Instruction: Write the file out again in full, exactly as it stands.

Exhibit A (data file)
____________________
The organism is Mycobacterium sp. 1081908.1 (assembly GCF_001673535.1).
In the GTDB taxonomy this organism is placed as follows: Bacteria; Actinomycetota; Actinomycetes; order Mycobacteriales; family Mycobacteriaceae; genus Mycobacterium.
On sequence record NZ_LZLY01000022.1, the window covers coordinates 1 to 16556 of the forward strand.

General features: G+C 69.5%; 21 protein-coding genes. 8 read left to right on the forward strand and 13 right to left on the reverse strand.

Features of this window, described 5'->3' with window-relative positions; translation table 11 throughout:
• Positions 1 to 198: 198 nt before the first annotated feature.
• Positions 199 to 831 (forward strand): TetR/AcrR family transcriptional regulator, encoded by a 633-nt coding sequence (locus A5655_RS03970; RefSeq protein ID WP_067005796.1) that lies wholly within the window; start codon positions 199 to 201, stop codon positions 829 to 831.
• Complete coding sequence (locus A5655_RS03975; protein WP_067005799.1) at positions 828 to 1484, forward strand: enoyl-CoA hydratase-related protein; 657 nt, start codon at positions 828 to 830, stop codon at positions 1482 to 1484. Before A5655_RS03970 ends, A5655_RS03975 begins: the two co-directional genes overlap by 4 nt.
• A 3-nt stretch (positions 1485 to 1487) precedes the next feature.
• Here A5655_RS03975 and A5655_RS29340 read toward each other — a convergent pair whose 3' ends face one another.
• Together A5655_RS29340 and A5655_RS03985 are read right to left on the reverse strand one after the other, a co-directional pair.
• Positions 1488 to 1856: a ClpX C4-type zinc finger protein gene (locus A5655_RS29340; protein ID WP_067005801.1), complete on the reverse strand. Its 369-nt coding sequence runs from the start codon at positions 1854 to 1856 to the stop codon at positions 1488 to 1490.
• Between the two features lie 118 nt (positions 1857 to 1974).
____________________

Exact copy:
The organism is Mycobacterium sp. 1081908.1 (assembly GCF_001673535.1).
In the GTDB taxonomy this organism is placed as follows: Bacteria; Actinomycetota; Actinomycetes; order Mycobacteriales; family Mycobacteriaceae; genus Mycobacterium.
On sequence record NZ_LZLY01000022.1, the window covers coordinates 1 to 16556 of the forward strand.

General features: G+C 69.5%; 21 protein-coding genes. 8 read left to right on the forward strand and 13 right to left on the reverse strand.

Features of this window, described 5'->3' with window-relative positions; translation table 11 throughout:
• Positions 1 to 198: 198 nt before the first annotated feature.
• Positions 199 to 831 (forward strand): TetR/AcrR family transcriptional regulator, encoded by a 633-nt coding sequence (locus A5655_RS03970; RefSeq protein ID WP_067005796.1) that lies wholly within the window; start codon positions 199 to 201, stop codon positions 829 to 831.
• Complete coding sequence (locus A5655_RS03975; protein WP_067005799.1) at positions 828 to 1484, forward strand: enoyl-CoA hydratase-related protein; 657 nt, start codon at positions 828 to 830, stop codon at positions 1482 to 1484. Before A5655_RS03970 ends, A5655_RS03975 begins: the two co-directional genes overlap by 4 nt.
• A 3-nt stretch (positions 1485 to 1487) precedes the next feature.
• Here A5655_RS03975 and A5655_RS29340 read toward each other — a convergent pair whose 3' ends face one another.
• Together A5655_RS29340 and A5655_RS03985 are read right to left on the reverse strand one after the other, a co-directional pair.
• Positions 1488 to 1856: a ClpX C4-type zinc finger protein gene (locus A5655_RS29340; protein ID WP_067005801.1), complete on the reverse strand. Its 369-nt coding sequence runs from the start codon at positions 1854 to 1856 to the stop codon at positions 1488 to 1490.
• Between the two features lie 118 nt (positions 1857 to 1974).